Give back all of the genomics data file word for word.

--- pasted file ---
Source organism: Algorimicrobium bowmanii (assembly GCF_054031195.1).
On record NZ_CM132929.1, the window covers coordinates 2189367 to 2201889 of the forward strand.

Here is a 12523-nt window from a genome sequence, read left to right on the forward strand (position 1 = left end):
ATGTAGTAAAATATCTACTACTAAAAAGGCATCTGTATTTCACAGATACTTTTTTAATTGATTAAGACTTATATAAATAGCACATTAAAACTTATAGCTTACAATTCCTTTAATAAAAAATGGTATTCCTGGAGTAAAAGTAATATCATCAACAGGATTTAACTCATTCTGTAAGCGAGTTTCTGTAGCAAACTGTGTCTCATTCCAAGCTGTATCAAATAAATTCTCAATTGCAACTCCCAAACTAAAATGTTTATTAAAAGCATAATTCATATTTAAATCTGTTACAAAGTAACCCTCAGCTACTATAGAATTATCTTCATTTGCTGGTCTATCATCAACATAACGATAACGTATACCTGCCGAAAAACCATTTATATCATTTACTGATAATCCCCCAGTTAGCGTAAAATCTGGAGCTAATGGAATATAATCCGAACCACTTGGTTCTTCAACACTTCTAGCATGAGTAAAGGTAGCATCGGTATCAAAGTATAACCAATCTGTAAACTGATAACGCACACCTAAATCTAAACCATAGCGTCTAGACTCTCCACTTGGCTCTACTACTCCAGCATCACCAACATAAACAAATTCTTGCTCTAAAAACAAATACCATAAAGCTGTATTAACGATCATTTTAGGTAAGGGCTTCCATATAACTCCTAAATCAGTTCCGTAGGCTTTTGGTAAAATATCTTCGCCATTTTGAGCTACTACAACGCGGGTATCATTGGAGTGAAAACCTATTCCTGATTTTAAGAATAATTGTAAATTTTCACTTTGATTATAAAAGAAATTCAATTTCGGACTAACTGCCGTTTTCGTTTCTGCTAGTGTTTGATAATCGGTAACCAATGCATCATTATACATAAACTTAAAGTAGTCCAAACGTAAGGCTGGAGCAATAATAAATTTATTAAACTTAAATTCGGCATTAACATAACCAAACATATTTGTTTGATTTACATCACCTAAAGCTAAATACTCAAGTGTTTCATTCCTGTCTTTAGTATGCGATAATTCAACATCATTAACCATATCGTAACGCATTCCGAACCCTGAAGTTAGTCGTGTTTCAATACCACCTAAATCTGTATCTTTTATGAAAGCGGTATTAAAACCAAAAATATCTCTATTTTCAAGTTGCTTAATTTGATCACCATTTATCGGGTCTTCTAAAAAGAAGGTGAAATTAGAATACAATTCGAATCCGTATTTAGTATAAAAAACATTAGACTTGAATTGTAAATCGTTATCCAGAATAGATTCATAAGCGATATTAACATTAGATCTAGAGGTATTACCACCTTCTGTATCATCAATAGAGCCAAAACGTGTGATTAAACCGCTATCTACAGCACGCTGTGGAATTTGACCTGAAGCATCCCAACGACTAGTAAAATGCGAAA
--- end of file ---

Source organism: Algorimicrobium bowmanii (assembly GCF_054031195.1).
On record NZ_CM132929.1, the window covers coordinates 2189367 to 2201889 of the forward strand.

Here is a 12523-nt window from a genome sequence, read left to right on the forward strand (position 1 = left end):
ATGTAGTAAAATATCTACTACTAAAAAGGCATCTGTATTTCACAGATACTTTTTTAATTGATTAAGACTTATATAAATAGCACATTAAAACTTATAGCTTACAATTCCTTTAATAAAAAATGGTATTCCTGGAGTAAAAGTAATATCATCAACAGGATTTAACTCATTCTGTAAGCGAGTTTCTGTAGCAAACTGTGTCTCATTCCAAGCTGTATCAAATAAATTCTCAATTGCAACTCCCAAACTAAAATGTTTATTAAAAGCATAATTCATATTTAAATCTGTTACAAAGTAACCCTCAGCTACTATAGAATTATCTTCATTTGCTGGTCTATCATCAACATAACGATAACGTATACCTGCCGAAAAACCATTTATATCATTTACTGATAATCCCCCAGTTAGCGTAAAATCTGGAGCTAATGGAATATAATCCGAACCACTTGGTTCTTCAACACTTCTAGCATGAGTAAAGGTAGCATCGGTATCAAAGTATAACCAATCTGTAAACTGATAACGCACACCTAAATCTAAACCATAGCGTCTAGACTCTCCACTTGGCTCTACTACTCCAGCATCACCAACATAAACAAATTCTTGCTCTAAAAACAAATACCATAAAGCTGTATTAACGATCATTTTAGGTAAGGGCTTCCATATAACTCCTAAATCAGTTCCGTAGGCTTTTGGTAAAATATCTTCGCCATTTTGAGCTACTACAACGCGGGTATCATTGGAGTGAAAACCTATTCCTGATTTTAAGAATAATTGTAAATTTTCACTTTGATTATAAAAGAAATTCAATTTCGGACTAACTGCCGTTTTCGTTTCTGCTAGTGTTTGATAATCGGTAACCAATGCATCATTATACATAAACTTAAAGTAGTCCAAACGTAAGGCTGGAGCAATAATAAATTTATTAAACTTAAATTCGGCATTAACATAACCAAACATATTTGTTTGATTTACATCACCTAAAGCTAAATACTCAAGTGTTTCATTCCTGTCTTTAGTATGCGATAATTCAACATCATTAACCATATCGTAACGCATTCCGAACCCTGAAGTTAGTCGTGTTTCAATACCACCTAAATCTGTATCTTTTATGAAAGCGGTATTAAAACCAAAAATATCTCTATTTTCAAGTTGCTTAATTTGATCACCATTTATCGGGTCTTCTAAAAAGAAGGTGAAATTAGAATACAATTCGAATCCGTATTTAGTATAAAAAACATTAGACTTGAATTGTAAATCGTTATCCAGAATAGATTCATAAGCGATATTAACATTAGATCTAGAGGTATTACCACCTTCTGTATCATCAATAGAGCCAAAACGTGTGATTAAACCGCTATCTACAGCACGCTGTGGAATTTGACCTGAAGCATCCCAACGACTAGTAAAATGCGAAA